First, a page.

Dec 2005
    Posts
    212

    Default i think u r right

    Granite State, I believe youre right. I believe his time in Hamburg was after WWI.

  15. #15
    Council Member davidbfpo's Avatar
    Join Date
    Mar 2006
    Location
    UK
    Posts
    12,501

    Default Ten articles on the East African campaign

    The Western Front Association (WFA) is dedicated to the study and commemoration of WW1 and their latest newsletter had an article on a conventional battle in the East African campaign, in March 1916. Following the e-trail their website has ten articles:http://www.westernfrontassociation.c...-theatres.html

    The latest article had a phrase that appeared on SWC this week, referring to the US Army in WW1 & WW2:
    ..the hastily trained and poorly disciplined South African officers and men were on a steep military learning curve..
    davidbfpo

  16. #16
    Council Member Fuchs's Avatar
    Join Date
    May 2008
    Posts
    3,189

    Default

    There's a book about German colonies with a chapter on the episode:
    ISBN 978-3-548-36940-2
    pp. 349-366

    The East African conflict was apparently a major medical and logistical disaster for both sides. Estimates about dead indigenous porters (forced by both sides) are in the six figure range. Germans lacked anti-Malaria medicine badly, had to produce it with indigenous plants. Raining season created mud trails that made movement extremely tiresome and created horrible lower leg infections.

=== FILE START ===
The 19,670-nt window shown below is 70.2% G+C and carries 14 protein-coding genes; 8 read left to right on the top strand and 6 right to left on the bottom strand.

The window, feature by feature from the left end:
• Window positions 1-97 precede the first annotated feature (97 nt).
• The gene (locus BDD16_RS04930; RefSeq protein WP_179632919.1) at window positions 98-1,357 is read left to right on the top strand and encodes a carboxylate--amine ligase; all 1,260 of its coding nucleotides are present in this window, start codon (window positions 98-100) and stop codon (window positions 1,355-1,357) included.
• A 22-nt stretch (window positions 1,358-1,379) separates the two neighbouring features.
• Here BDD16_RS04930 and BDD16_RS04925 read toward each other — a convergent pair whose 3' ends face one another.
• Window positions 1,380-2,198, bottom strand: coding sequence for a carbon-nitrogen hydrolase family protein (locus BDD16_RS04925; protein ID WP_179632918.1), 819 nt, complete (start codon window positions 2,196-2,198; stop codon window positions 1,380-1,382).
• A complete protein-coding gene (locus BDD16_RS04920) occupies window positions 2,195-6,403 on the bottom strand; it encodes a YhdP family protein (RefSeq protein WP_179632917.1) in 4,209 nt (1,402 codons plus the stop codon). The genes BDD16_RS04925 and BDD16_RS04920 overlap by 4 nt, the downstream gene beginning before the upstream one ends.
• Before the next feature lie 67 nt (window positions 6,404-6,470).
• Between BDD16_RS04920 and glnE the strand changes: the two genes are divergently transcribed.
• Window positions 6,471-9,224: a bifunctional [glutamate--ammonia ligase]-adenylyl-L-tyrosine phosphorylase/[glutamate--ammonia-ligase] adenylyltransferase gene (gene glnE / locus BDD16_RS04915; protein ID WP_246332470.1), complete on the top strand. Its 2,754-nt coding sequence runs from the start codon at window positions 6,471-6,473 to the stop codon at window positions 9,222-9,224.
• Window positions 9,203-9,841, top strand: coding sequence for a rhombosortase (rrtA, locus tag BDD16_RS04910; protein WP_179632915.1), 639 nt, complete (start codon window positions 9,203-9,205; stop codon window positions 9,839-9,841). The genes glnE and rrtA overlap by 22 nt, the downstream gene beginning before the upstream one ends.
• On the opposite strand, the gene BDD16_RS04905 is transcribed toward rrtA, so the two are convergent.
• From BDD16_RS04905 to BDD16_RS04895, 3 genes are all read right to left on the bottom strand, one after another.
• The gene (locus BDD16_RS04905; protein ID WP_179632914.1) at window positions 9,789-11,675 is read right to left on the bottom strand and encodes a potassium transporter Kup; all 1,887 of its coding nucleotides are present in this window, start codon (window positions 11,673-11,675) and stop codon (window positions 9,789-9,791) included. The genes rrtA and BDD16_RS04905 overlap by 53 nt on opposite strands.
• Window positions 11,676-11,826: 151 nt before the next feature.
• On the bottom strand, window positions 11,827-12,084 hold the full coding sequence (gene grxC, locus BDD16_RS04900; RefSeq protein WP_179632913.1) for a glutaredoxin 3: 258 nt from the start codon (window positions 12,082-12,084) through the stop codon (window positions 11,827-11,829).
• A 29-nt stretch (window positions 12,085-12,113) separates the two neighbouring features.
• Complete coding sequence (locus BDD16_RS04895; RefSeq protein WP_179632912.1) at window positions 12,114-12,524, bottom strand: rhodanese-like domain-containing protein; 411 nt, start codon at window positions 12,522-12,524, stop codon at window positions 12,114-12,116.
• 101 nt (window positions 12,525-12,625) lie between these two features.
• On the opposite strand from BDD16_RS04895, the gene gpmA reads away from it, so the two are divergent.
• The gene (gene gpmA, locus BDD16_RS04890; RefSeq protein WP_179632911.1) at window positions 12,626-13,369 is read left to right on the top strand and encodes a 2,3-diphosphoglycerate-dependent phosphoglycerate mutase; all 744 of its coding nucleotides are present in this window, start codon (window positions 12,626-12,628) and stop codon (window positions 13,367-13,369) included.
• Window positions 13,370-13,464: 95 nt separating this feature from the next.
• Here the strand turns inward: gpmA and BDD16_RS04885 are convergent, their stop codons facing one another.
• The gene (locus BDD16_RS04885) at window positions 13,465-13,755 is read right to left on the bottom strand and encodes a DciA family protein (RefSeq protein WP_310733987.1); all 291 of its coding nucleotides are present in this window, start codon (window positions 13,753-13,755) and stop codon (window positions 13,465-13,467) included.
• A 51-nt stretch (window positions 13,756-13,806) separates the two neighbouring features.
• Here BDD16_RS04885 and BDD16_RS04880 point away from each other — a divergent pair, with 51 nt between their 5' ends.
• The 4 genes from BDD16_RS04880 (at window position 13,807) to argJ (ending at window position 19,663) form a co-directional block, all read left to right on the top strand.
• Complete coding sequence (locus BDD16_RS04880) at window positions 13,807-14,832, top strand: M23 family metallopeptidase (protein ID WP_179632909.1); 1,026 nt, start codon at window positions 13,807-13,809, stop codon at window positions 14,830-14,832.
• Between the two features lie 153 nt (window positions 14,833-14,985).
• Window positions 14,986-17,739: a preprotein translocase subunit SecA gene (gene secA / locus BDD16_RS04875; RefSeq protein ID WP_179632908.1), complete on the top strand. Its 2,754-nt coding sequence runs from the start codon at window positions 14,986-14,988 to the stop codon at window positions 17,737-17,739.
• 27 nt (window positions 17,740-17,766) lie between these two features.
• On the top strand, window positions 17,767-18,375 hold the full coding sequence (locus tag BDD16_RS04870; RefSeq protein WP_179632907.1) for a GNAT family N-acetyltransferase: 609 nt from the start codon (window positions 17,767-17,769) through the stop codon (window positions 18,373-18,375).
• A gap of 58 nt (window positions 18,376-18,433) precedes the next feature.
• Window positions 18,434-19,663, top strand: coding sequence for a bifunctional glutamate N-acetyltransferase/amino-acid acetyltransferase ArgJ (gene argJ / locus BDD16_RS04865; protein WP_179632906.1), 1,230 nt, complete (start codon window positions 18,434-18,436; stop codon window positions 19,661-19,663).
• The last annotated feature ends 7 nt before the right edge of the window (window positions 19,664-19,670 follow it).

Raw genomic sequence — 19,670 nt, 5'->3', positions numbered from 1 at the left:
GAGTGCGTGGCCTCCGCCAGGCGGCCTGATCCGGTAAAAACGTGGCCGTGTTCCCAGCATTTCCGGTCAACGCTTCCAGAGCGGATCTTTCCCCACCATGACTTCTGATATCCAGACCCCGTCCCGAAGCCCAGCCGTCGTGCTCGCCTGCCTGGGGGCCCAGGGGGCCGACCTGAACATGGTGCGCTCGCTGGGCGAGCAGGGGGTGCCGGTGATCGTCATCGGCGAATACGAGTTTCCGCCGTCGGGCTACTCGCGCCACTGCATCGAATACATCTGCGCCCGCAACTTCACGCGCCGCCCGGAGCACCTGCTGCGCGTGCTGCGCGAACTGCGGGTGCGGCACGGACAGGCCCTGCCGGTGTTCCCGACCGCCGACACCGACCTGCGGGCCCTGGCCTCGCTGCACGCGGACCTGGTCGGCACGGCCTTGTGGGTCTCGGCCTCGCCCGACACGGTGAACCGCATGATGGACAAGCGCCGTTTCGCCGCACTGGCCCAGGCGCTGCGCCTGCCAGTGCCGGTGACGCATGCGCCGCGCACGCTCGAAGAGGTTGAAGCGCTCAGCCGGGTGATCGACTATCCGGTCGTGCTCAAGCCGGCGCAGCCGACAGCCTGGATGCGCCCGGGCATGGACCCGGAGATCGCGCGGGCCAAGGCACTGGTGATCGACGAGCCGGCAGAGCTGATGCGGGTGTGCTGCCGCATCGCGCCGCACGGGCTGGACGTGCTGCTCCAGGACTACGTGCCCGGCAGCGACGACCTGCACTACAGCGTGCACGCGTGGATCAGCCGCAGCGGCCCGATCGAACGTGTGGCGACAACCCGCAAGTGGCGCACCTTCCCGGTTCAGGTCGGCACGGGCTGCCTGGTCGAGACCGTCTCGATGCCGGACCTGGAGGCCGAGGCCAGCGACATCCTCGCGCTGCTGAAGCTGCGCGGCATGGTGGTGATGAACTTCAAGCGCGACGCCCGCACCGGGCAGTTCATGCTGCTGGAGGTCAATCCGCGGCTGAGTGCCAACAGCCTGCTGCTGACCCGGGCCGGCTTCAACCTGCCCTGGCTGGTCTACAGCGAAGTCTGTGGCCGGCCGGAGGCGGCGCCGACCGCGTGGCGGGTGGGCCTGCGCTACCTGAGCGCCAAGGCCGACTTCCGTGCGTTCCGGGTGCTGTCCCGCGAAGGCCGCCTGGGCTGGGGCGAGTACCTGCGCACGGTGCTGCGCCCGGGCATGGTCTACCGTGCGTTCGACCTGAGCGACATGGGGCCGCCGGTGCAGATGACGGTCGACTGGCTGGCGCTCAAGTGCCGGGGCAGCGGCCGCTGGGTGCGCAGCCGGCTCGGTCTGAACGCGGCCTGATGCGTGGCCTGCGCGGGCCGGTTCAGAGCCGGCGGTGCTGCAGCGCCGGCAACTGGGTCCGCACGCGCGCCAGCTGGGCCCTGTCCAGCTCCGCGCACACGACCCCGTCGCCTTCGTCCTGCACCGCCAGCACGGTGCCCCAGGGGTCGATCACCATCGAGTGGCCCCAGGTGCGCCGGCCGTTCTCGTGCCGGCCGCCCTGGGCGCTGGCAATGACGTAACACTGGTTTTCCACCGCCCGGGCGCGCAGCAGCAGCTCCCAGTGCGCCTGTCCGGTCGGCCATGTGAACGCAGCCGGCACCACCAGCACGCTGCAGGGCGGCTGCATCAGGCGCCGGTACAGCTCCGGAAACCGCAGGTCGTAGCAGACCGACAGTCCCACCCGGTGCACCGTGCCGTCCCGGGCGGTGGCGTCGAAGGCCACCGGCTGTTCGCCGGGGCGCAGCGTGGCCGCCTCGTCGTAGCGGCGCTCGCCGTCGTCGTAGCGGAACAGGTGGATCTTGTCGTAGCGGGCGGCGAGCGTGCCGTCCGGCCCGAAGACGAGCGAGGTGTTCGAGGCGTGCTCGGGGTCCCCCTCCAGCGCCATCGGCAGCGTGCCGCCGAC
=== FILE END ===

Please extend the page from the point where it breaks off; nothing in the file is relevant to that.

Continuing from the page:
Overall quite messy, but the performance of the defenders was nevertheless one of the most extreme ones in history.

  17. #17
    Council Member J Wolfsberger's Avatar
    Join Date
    Jan 2007
    Location
    Michigan
    Posts
    806

    Default

    Quote Originally Posted by TROUFION View Post
    My Reminisence of East Africa, by Lettow Vorbeck. Available on Amazon for @$30.
    The Kindle version is $7.99.
    John Wolfsberger, Jr.

    An unruffled person with some useful skills.

  18. #18
    Council Member Firn's Avatar
    Join Date
    Sep 2009
    Posts
    1,297

    Default

    Lettow, his officers and his men did certainly fight a brilliant campaign with very limited means against vastly superior allied forces. A guerilla war has at least one major intrinsic flaw, it has to expose the population or water into which the fish wants to swim to great harm and violence. There are just limited ways to protect the (own) people and depending on the war and the methods of the enemy even victory can be extremely costly.

    From a German (Western) view waging such a guerilla war in East Africa was thus of course easier as the it was the native African population who shouldered and carried literally the war effort and did most of the dying.